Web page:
Get It In Writing: Copywriting Terms of Service

business-connection-two-hands-shakingA certain blog entry I read yesterday went something like this:

“I hired a copywriter to write an ebook. When he was done with the first copy he sent it along with his invoice attached as if that was that…..” While that may not seem like something earth-shattering, the blogger went on to bash the writer for assuming that his first-draft was a final and was now billable. Show me the money, man. Oops on both parts.

While I can’t recall where I read this it has bugged me since. First thing that stands out: lack of terms of work laid out between the copywriter and the buyer. Yes, as a working copywriter I would never DREAM of sending a first draft as though it were the final deliverable AND with an invoice attached. But you shouldn’t dream either of “hiring” anyone to write anything without laying out specific terms, which would clue you into this type of disregard.

Marketing principle:  it’s all about the customer.

My first assumption in this particular scenario is  that the copywriter hired is a newbie OR pulled from a freelance site where work is done as quickly as possible and everyone moves on. Even then this situation is….not ok and is certainly avoidable.

Here’s a copywriter who cares more about the cash and less about how the work actually fits with your goals. Revisiting that marekting principle: he has two customers to market to: you and YOUR target market.  And if this guy is making a living off of dishing this type of copywriting, it’s a mystery to me given that type of work ethic.

I guarantee that my business doesn’t work unless my copy–in whatever form–works for your business (creates conversions, builds value, boosts your authority and/or trustworthiness,  beats your competitors, blah, blah). And I have a hard time imagining how it could be any other way. This is  a symbiotic relationship. It offers the most fertile opportunities for collaboration. Web copywriters and Internet Marketers and other online business people should be working in tandem, not in opposition. I’ve had some really great conversations with clients–I mean real idea generators. You don’t have those with someone you pickup on a street corner (unless you’re Richard Gere and she’s Julia Roberts).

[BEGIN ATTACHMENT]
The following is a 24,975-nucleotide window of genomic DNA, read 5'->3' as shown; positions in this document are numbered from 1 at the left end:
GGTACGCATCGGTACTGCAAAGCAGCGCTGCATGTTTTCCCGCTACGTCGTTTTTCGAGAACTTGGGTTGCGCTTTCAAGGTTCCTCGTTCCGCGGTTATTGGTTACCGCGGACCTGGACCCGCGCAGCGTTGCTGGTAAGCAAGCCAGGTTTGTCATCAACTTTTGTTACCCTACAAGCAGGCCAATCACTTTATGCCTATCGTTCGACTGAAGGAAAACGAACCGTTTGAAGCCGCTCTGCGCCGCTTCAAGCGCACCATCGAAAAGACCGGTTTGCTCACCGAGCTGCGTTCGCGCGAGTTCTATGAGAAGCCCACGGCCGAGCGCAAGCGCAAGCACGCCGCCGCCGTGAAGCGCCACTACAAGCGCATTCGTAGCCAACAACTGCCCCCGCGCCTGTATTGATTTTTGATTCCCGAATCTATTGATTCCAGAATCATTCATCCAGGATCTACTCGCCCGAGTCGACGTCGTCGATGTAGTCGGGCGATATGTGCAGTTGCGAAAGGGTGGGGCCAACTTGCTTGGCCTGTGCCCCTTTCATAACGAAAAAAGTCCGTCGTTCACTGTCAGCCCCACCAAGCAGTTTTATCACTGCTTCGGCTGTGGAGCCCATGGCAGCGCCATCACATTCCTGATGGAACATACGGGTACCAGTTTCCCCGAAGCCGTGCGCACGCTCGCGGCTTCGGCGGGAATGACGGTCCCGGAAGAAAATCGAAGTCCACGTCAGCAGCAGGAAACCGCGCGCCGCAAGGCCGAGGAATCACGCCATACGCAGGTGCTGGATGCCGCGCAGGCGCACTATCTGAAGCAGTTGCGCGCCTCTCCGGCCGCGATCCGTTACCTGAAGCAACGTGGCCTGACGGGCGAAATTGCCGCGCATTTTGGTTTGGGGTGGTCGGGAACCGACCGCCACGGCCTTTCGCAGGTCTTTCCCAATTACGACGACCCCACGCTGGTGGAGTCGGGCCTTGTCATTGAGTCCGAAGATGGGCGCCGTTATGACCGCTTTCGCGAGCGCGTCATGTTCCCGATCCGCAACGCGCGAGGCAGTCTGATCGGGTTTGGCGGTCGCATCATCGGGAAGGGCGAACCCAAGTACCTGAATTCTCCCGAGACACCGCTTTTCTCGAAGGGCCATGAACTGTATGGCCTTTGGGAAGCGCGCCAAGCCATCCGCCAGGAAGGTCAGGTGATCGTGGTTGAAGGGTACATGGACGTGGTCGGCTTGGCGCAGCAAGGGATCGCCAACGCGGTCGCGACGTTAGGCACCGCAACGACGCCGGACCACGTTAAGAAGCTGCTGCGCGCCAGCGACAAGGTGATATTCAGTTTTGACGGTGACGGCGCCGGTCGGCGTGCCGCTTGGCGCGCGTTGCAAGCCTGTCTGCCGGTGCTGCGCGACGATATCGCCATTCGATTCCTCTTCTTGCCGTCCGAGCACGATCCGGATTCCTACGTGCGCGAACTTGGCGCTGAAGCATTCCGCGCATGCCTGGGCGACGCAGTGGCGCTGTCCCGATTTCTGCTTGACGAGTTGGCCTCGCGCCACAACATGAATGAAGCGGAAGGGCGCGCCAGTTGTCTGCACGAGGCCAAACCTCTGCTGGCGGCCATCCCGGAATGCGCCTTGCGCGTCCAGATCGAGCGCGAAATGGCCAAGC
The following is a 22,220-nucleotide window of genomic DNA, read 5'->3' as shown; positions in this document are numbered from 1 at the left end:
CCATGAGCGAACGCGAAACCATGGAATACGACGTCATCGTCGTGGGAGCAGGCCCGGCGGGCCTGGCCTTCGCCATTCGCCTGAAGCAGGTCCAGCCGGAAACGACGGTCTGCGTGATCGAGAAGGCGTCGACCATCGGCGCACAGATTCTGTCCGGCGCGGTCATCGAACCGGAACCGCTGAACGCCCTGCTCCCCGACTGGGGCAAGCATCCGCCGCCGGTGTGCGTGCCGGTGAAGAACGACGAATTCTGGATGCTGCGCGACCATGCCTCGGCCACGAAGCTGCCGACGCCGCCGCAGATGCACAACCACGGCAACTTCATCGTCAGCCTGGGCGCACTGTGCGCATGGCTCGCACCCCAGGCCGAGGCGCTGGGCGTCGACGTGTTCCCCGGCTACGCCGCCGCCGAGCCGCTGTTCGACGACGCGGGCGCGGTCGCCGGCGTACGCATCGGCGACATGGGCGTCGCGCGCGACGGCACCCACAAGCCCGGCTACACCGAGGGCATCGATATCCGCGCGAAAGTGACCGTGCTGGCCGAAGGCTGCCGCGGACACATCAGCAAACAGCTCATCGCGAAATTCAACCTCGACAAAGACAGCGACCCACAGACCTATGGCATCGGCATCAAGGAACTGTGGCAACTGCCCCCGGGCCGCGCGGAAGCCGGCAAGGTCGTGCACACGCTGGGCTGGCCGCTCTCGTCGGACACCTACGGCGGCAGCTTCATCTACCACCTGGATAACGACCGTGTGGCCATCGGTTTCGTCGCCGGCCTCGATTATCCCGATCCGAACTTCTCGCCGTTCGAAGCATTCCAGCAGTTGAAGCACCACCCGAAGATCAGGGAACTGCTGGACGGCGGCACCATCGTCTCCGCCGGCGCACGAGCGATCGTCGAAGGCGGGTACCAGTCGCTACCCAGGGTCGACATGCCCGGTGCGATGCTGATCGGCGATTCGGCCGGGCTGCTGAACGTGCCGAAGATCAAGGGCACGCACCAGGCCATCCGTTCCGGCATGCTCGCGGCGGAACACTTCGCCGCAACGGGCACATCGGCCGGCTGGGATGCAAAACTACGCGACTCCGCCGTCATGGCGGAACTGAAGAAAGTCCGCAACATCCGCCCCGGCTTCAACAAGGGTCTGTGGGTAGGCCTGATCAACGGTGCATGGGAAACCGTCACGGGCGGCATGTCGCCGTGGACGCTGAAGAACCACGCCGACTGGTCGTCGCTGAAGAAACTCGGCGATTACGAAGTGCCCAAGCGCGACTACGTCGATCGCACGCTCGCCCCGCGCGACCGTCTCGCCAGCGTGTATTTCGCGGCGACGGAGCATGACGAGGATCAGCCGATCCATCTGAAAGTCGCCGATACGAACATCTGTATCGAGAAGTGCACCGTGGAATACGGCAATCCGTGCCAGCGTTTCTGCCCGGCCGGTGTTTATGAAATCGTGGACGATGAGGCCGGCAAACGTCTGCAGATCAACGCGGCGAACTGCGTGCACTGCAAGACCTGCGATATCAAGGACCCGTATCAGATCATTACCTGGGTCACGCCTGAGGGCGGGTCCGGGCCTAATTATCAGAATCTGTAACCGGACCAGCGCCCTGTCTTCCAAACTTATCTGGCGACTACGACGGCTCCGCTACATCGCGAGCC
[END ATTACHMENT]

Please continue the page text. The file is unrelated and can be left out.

Before you agree to have some stranger write web page copy, landing pages, sales letters, ebooks, reports–anything– the least you should do is ask them to provide their TERMS OF SERVICE even if its copied and pasted into an email body.

Basic info you should be scouting for in a copywriter’s terms:

  • Revisions and edits — with a timeframe
  • Payment accepted–with a timeframe
  • Any other general stuff that’s related to the writer’s business service.

Price, cost, bid and time to finish are part of the project proposal.

When your prospective copywriter doesn’t respond to your request for a Terms of Service, has no IDEA of what you’re talking about, or outright admits he or she doesn’t have one, then move on.

Terms of service can give you a big insight into a copywriter’s–or really anyone’s– business goals and mission. Sound dry and boring as desert rocks? They indirectly link to your bottom line. There, think of it that way. Terms of service = bottom line, for both sides of the business relationship.

Read more tips for hiring and working with a web copywriter.

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